VOL. 17 ISSUE NO. 28   |   JULY 13 – 19, 2011


Recreational shooting banned throughout Tonto under fire restrictions

‘We have the authority to regulate recreational shooting’

smokey the bear fire dangerCAVE CREEK – Several locals contacted Sonoran News recently to inform us about signs posted at various entrances to Tonto National Forest stating shooting is prohibited.

After looking into it, we learned there is a ban on recreational shooting activities but not shooting for hunting purposes.

The original restrictions date back to 2001 when the U.S. Forest Service imposed a recreational shooting ban on approximately 81,000 acres of Tonto National Forest, which it referred to as the “urban interface” abutting Scottsdale, Mesa and Cave Creek.

At the time, the Forest Service deemed the once favorite pastime of “plinking,” shooting at whatever random targets one could find out on unpopulated public lands, a problem.

The Forest Service claimed the recreational shooting restrictions were long overdue; noting the population of the metro Phoenix area grew from around 500,000 in the mid 1960s to 4 million by 2001.

Tonto sees approximately 35 million visitors annually. Easy access makes it a popular destination for hiking, horseback riding and, with the Great Western Trail passing through, to off-road enthusiasts.

Forest service personnel, however, considered recreational shooting a potentially dangerous mix with these other recreational activities.

And, sure, out of the hundreds of people who might go out on any given day and target shoot anything from beer cans to washing machines, some leave trash and shell casings behind.

Back in February 1998, National Forest Service Deputy Chief Robert Joslin testified before the House of Representatives Subcommittee on Forests and Forest Health.

He stated, “The lawful use of firearms for shooting and hunting remains a welcome and legitimate use of national forest system lands.”

Although he mentioned excessive criminal activity associated with shooting in San Bernardino National Forest in California that led to the 1995 closure of the Lytle Creek area, Joslin concluded his testimony by saying, “[T]he Forest Service, through policy and actions, supports recreational shooting on national forest system lands. Recreational shooting is addressed at the local level on a case-by-case basis. Individual national forest supervisors must sometimes take action to limit shooting to protect forest resources and the safety of recreationists and residents who live nearby.”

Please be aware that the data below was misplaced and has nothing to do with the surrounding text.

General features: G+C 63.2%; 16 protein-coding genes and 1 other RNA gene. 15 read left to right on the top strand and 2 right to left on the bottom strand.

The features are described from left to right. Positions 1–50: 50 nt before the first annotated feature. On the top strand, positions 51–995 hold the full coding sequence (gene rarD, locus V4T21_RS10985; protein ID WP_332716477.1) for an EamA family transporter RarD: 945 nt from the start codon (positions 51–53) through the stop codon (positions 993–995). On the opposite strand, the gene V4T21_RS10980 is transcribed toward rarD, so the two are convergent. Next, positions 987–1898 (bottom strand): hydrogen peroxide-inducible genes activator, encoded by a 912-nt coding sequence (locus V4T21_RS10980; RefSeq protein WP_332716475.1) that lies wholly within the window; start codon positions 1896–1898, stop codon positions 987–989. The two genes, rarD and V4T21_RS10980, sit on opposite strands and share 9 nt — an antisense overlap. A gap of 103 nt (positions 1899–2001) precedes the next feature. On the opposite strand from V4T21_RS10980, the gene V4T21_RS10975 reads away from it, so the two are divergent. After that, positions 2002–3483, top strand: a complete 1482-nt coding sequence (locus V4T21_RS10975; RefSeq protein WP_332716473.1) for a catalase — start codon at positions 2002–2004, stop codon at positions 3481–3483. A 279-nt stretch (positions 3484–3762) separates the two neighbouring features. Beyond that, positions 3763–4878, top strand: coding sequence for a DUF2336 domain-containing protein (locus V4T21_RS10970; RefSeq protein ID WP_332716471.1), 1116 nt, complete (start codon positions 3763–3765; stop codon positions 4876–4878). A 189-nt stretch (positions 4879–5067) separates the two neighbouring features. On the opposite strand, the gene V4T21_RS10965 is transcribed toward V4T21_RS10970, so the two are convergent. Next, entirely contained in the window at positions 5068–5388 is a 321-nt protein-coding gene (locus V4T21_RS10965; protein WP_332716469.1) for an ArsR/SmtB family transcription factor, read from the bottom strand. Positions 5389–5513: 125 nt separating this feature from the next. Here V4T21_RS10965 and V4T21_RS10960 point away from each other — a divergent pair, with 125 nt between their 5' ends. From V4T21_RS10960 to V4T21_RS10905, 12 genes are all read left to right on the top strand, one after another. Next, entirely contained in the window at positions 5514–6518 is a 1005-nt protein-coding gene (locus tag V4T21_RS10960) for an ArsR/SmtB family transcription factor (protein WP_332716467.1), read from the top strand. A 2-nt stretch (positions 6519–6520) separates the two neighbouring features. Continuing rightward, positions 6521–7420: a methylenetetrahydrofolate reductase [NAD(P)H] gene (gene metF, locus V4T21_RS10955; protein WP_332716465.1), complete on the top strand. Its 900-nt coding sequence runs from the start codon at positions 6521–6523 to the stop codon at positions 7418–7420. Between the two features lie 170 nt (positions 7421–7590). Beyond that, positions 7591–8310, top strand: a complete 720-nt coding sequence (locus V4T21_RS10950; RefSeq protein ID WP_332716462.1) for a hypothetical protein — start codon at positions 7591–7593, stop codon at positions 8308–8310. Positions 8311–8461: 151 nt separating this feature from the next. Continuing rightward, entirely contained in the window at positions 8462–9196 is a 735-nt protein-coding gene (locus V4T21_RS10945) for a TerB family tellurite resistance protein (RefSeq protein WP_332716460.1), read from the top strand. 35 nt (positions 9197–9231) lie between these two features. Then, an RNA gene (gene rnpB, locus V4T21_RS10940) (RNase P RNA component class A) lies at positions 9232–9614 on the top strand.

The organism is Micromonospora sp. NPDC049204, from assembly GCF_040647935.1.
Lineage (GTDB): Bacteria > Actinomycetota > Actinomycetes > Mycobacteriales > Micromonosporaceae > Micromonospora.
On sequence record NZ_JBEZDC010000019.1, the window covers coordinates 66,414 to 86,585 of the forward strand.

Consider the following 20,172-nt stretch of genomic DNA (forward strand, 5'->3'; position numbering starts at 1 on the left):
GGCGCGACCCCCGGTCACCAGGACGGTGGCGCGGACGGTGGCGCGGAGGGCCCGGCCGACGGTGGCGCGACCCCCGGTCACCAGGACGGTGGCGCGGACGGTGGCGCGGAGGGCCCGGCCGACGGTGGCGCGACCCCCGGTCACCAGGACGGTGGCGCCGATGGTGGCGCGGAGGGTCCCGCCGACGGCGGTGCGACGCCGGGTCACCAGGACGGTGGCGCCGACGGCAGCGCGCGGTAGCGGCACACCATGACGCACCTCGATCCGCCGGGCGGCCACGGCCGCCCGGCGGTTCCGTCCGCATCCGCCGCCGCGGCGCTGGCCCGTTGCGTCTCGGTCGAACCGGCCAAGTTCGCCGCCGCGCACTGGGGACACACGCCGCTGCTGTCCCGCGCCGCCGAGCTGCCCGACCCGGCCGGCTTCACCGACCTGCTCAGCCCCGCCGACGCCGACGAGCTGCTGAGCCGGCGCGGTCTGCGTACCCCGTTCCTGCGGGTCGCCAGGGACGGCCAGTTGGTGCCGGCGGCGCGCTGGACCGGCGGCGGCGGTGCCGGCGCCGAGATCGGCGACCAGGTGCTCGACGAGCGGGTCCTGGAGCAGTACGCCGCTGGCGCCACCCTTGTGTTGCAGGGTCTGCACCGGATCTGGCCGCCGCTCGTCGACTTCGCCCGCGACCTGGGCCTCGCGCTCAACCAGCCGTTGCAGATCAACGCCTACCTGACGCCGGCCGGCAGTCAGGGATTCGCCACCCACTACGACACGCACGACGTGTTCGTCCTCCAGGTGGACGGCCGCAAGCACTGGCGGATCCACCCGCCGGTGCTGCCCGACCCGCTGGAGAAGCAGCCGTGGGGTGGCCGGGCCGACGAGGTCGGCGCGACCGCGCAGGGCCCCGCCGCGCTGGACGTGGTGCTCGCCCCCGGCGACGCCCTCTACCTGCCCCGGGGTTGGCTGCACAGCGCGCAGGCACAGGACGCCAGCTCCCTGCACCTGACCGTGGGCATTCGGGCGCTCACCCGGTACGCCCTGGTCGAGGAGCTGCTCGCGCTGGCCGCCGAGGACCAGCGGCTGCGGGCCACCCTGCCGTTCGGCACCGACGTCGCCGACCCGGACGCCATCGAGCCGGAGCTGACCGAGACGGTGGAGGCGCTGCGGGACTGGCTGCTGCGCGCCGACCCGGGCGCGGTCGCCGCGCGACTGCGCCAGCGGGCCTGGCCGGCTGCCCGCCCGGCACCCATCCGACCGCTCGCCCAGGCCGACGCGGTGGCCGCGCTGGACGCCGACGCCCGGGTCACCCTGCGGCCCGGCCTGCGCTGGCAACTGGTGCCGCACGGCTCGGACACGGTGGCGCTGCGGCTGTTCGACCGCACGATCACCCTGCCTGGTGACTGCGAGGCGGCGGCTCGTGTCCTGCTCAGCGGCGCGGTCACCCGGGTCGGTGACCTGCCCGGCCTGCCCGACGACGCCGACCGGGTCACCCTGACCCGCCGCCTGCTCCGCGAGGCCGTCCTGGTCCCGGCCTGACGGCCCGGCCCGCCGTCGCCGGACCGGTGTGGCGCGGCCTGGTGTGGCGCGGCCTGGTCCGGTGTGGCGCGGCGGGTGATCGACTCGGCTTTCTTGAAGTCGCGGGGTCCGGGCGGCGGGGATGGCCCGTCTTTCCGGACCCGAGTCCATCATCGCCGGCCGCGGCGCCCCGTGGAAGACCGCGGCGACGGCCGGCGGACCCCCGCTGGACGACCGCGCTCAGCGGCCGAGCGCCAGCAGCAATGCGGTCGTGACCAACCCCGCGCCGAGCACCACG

So, as the 2001 shooting ban moved recreational shooting away from the urban fringes and other recreational activities, NRA field representative Dean Hall commented, “We’ve got a big problem out there with bad shooters, no doubt about it. And then the problem will be pushed out onto more remote and pristine areas, and they will use the same logic to shut those down. It won’t stop until it’s all under the ban.”

Well, recreational shooting is currently banned throughout Tonto, as per the Forest Service’s May 11 order under the guise of fire restrictions.

The order remains in effect until Aug. 31, unless the Forest Service issues an order to rescind it sooner, or issues another order to continue it longer.

When asked why recreational shooting was banned while shooting associated with hunting was OK, Helen Graham, Tonto National Forest Deputy Fire Staff, told Sonoran News, “We have the authority to regulate recreational shooting.”

A June 27, 2011 press release quoted Graham as saying, “Recreational shooting is also banned throughout the forest under current restrictions, and is of particular concern. We’ve had six fire starts since April related to recreational shooting activities.”

However, when I spoke to Graham on Monday she was only able to provide information about one fire associated with recreational shooting from about 10 years ago, where people were shooting at a satellite dish in a pile of junk.

She couldn’t remember, because it was so long ago, how shooting could have started that fire.

“We suspect the Picket Fire may have been due to recreational shooting,” said Graham, although she stated the cause was still under investigation.

The Picket Fire, which began on Mother’s Day and had Highway 60 closed in both directions, was said to be human caused, destroying 1,336 acres near the Boyce Thompson Arboretum, Superior and Globe before it was contained.

Graham said they try to go through a thoughtful process when proposing restrictions and said the fire restrictions, which include a forest-wide shooting ban, would probably be lifted sooner than Aug. 31.

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